How the Fed and other central banks channel wealth and income to rich households and companies at the expense of wage earners and the young.
Barron’s, 2007: “Against this troubling backdrop, it’s no wonder investors are worried the bull market might end in 2008. But Wall Street’s top equity strategists are quick to dismiss such fears.”
When Goldman Sachs downgraded all global stocks, it gave a peculiar reason.
The two deals expose the imperative to deny a bleak reality, on the principle that when banks win, we all win.
As the world’s biggest net importer of crude, China is in a vulnerable position: utterly dependent on oil imports, at a time when its economy is beginning to wobble.
Money-losing Amazon is Exhibit A of how the Fed’s free money for Wall Street and corporate mastodons is destructive to the rest of the economy.
Rising exports and trade surpluses have always been vital to Japan. And reconstituting them is a cornerstone of Abenomics. But that plan has totally gone to heck.
The law hounds the new media, from blogs to Google, to protect the loyal mainstream press from insolvency and irrelevance. Other governments are ogling similar laws.
The S&P is up nearly 200% from March 2009. Yet the cardinal measures of Main Street economic health have stagnated.
You can’t make this up!
Meet the secretive powers behind the trade negotiations that attempt to rewrite US and EU laws and regulations to their liking and beyond democratic controls.
A sign of how serious the problem has become.
Home prices hit a slick $1,000,000, while soaring office rents blow up enterprises with real business models. It’s crazy. It’s powered by hot money from around the world. Then comes the moment when the hot money evaporates.
European bankers have begun sweating, not because of the harsh heat, but fear – of what could happen as battalions of bank auditors take up temporary residence at the headquarters of the biggest banks.
Moscow Trader explains why the sanctions leave Russian companies unscathed and Putin unimpressed. So why did Obama not go for sanctions with teeth?
The world’s largest wealth manager is “very worried” about “the lack of liquidity” that could wreak havoc during the sell-off. It reduces risk “over the full spectrum of assets.”
Despite surging stocks since 2012, consumer sentiment has not broken out in similar fashion: a warning sign of a big move down in the markets and economy.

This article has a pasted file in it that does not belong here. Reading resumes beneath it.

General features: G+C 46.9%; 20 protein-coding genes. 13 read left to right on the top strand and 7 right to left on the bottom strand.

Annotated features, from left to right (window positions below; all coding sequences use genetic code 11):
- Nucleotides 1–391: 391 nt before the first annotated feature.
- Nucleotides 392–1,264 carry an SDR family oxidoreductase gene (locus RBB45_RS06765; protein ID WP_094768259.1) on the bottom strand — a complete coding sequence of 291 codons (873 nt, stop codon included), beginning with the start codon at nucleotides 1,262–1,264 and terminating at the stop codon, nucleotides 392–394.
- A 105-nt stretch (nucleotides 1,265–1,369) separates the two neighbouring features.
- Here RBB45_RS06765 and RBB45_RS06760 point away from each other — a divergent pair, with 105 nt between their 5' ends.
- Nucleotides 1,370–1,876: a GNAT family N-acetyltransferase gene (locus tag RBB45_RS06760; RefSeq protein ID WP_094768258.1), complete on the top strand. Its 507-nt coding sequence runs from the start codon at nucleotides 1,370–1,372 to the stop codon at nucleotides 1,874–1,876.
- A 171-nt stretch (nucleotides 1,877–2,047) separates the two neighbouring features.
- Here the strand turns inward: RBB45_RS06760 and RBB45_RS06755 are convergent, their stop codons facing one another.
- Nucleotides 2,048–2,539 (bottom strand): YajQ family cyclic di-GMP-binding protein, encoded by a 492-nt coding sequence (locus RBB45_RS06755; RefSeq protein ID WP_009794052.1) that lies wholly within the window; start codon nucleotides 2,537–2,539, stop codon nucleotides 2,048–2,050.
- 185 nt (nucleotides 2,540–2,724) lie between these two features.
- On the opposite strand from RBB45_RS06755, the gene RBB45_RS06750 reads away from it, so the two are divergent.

Don’t let a good crisis go to waste – that appears to be the newest slogan of Russian President Vladimir Putin.
It’s so bad a trusty Communist Party newspaper exhorts the people to buy homes in a ghost city because there’s “no downside for home prices.”
The US economy has repeatedly failed to resume normal growth after the crash. But potentially worse is the decline in long-term growth estimates.
35,000 M&A deals will likely be made this year, promising “efficiencies” and “synergies,” hence job cuts. So Microsoft, which bought Nokia’s handset unit, is planning the largest in its history…. The M&A frenzy of 2007/8 was followed by the Great Jobs Crisis!
Something big is going down in Latin America: A slow-moving tectonic shift threatens to split the continent down the middle on ideological lines.
Yellen pokes at bubbles in momentum stocks, leveraged loans, threatens to end ZIRP sooner, more rapidly “than currently envisioned.” Fasten your seatbelts.
‘Hours Worked’ plunged in the second quarter at a rate last seen during the middle of the Great Recession, a terrible harbinger of GDP.
Wearable camera-gadget maker GoPro doubled in the days after its IPO. The media went gaga. But last week, it began to tank, just before Barron’s calamitous article.
Capital flight, particularly from the vast underground economy, is Russia’s most pressing economic problem. And Putin’s angle of attack is, well, brutal in its own way.
Money has no moral compunction, moves with ease from drug traffickers into mega construction projects, and politicians need it for campaigns and other purposes.
So let’s get one thing straight. Uber is not an exciting entrepreneurial endeavor. Quite the opposite. It’s backed by three of the largest corporations in the world, all merged together to again outspend the underdog and disrupt the middle class.
Consumers are “straining against rising prices on daily essentials” and are cutting back on things they want to buy.
Buyers from China are the most prolific, spending 72% more than a year ago! On expensive homes. They benefit from the devaluation of the dollar – according to the NAR – and are desperate to get their money out of China.